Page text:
EBRD and insurer in green bond deal

The European Bank for Reconstruction and Development (EBRD) and trade credit insurer Euler Hermes have signed a risk participation agreement to boost cooperation through the Bank’s Unfunded Risk Participation programme to support investments in green bonds.

In one of the first transactions signed within this framework, Euler Hermes, through its UK branch, has taken on half the risk in an existing EBRD loan to a financial institution in Serbia. The original loan was signed to help the bank on-lend to its small business clients for investments in energy efficiency through the EBRD’s Western Balkans Sustainable Energy Financing Facility (WeBSEFF).

Allianz subsidiary, Euler Hermes, has pledged to use the payments it receives from the EBRD through interest premiums on this agreement to invest in green bonds. Euler Hermes recently launched a Green2Green Single Risk insurance product, which enables it to support green transactions by investing remuneration received through them back into the green economy in the form of green bonds. The bonds are used to finance investments furthering the green economic transition in line with the Paris Agreement on climate change.

“Together with providing funding to support the ‘greening’ of the Western Balkans, the Bank is also engaging with governments to reform legal and policy frameworks to create an environment in which projects can succeed and wider impact is possible,” said the EBRD in a statement announcing the agreement.

“Supporting residential energy efficiency, the EBRD’s Green Economy Financing Facility (GEFF) has reached thousands of families across the six countries of the Western Balkans, providing financing to local banks for on-lending to households to invest in green technologies and solutions such as improving home insulation and installing efficient boilers,” the bank added. “Its sister facility WeBSEFF, which began in 2013, has likewise provided finance for hundreds of successful energy efficiency projects for business and municipalities.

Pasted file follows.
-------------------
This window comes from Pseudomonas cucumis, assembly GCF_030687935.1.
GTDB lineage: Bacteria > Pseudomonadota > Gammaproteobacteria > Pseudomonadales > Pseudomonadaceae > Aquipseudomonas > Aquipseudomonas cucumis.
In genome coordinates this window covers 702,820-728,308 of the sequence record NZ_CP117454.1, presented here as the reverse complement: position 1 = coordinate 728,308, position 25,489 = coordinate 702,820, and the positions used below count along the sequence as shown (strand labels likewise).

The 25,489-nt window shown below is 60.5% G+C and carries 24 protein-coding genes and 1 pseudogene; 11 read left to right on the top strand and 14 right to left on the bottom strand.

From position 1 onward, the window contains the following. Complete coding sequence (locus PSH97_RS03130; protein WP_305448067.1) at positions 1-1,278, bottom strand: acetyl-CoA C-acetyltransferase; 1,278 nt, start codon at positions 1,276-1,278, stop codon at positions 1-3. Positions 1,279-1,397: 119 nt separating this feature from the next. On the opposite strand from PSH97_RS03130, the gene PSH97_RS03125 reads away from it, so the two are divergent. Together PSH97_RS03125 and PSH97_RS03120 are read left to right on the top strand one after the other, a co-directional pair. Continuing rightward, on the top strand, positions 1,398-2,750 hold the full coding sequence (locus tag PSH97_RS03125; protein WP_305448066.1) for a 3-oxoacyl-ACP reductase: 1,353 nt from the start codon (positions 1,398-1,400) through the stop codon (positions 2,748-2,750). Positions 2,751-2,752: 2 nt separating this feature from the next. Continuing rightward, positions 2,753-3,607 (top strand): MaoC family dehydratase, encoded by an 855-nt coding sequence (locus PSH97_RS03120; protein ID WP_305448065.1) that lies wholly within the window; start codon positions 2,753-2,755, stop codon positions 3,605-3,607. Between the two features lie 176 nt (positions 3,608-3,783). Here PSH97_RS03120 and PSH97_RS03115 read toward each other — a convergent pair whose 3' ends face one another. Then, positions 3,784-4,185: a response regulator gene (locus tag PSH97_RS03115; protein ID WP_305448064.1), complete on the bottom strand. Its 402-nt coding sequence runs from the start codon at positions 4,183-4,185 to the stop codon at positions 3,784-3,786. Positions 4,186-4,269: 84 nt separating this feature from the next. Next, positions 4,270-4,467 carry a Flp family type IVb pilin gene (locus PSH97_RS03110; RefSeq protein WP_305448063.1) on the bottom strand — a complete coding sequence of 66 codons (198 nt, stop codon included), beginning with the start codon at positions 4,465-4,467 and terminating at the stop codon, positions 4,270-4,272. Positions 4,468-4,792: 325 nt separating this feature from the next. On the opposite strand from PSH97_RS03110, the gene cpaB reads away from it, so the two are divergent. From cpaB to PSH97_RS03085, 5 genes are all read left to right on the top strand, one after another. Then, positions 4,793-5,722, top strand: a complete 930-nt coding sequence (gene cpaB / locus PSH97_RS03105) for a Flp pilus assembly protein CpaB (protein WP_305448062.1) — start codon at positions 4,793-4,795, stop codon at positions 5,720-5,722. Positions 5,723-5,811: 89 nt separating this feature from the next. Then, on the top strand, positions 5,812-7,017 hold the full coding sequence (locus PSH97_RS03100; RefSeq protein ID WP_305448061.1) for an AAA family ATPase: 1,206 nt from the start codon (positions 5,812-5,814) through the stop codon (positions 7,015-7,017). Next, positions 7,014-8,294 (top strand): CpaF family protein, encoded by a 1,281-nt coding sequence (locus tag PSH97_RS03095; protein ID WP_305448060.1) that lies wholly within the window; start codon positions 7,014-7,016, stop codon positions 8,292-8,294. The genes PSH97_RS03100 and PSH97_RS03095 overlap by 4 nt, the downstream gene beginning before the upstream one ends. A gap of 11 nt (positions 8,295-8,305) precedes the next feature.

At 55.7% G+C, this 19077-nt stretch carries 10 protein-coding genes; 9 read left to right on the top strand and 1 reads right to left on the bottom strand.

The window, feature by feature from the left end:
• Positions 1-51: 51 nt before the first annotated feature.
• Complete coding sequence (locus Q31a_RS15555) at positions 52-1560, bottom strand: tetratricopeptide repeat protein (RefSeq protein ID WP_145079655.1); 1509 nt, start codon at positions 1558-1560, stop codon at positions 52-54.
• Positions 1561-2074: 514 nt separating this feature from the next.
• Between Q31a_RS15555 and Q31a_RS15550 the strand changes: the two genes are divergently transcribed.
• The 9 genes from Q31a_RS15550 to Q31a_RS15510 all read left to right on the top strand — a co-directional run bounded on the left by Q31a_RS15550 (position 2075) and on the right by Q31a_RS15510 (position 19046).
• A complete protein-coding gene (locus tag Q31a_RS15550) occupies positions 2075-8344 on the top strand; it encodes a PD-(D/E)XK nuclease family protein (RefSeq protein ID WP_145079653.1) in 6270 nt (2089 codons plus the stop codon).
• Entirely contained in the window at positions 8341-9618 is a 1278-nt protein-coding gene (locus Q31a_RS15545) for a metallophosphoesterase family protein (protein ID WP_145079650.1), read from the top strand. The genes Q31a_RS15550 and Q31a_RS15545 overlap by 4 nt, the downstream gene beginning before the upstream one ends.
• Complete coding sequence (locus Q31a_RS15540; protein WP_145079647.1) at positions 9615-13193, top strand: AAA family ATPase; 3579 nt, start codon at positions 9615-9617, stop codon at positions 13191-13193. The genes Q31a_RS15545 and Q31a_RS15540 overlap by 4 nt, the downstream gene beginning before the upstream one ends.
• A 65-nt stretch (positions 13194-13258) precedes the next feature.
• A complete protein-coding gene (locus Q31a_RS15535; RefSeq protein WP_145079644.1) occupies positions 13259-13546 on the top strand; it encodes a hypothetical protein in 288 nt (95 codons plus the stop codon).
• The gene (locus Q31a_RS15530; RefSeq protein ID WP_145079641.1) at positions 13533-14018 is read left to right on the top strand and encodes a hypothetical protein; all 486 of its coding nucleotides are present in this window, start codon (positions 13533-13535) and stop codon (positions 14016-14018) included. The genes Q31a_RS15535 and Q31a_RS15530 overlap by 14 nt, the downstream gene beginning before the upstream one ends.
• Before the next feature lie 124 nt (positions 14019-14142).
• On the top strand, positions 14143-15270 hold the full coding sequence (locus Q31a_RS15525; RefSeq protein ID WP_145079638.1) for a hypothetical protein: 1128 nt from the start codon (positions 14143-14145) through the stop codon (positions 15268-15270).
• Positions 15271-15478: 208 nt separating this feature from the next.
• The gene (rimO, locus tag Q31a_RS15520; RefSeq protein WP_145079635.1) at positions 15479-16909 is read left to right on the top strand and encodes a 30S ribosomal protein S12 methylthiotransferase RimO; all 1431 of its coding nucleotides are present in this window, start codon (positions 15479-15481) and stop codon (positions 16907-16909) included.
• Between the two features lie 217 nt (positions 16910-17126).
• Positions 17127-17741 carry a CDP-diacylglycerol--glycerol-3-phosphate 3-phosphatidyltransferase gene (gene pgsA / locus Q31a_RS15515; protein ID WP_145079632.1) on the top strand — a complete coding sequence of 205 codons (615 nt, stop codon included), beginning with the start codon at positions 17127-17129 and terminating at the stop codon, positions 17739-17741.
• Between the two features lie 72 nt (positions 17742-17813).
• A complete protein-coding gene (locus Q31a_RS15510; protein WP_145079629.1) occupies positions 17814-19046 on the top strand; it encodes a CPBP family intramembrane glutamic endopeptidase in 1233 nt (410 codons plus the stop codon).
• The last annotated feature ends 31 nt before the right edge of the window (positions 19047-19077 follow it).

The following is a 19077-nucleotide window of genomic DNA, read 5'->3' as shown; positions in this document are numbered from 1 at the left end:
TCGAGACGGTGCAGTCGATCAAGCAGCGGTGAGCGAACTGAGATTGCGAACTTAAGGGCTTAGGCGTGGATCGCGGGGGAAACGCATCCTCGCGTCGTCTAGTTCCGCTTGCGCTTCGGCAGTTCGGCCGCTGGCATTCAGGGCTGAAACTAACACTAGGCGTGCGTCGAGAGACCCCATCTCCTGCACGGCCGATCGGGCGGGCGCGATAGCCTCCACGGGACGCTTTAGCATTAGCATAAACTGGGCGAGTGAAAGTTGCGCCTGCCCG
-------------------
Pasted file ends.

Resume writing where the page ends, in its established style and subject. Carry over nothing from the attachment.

“Across its countries and regions, the EBRD intends to raise the proportion of its annual business volume invested in green projects to more than 50 per cent by 2025.”

The agreement was supported by insurance broker the Texel Group, and came as the EBRD opens its flagship EBRD Green Cities event which will gather experts from around the world this week to explore how cities can address the climate emergency and lead the transition to a low-carbon and climate-resilient future.

The two-day meeting, starting today, will hear from mayors, private sector experts and thought leaders about the role cities and the private sector play in accelerating climate action. Dr Fatih Birol, the executive director of the International Energy Agency, which last month issued a widely praised roadmap to decarbonising the energy sector by 2050, will deliver a keynote address.

“Cities are critical to easing the world’s climate troubles,” added the EBRD. “Globally, cities account for three-quarters of greenhouse gas emissions. The world is urbanising quickly, with 55 per cent of people already living in cities and more urban growth expected. This makes it essential both to ensure that the world’s rapidly expanding metropolises are built with climate-resilient and low-emission infrastructure and to update the underfunded and old-fashioned infrastructure many countries in the EBRD regions have been left with as the legacy of their former leadership systems.

“So cities represent a prime opportunity to tackle climate change. Focusing on improving the way cities invest in municipal infrastructure is increasingly seen as the best way to achieve the 2015 Paris Agreement climate change ambition of keeping temperature rises fuelled by greenhouse gas emissions well below 2C with the goal to limit warming below 1.5C.”

Allianz subsidiary, Euler Hermes, has pledged to use the payments it receives from the EBRD through interest premiums on this agreement to invest in green bonds. Euler Hermes recently launched a Green2Green Single Risk insurance product, which enables it to support green transactions by investing remuneration received through them back into the green economy in the form of green bonds.

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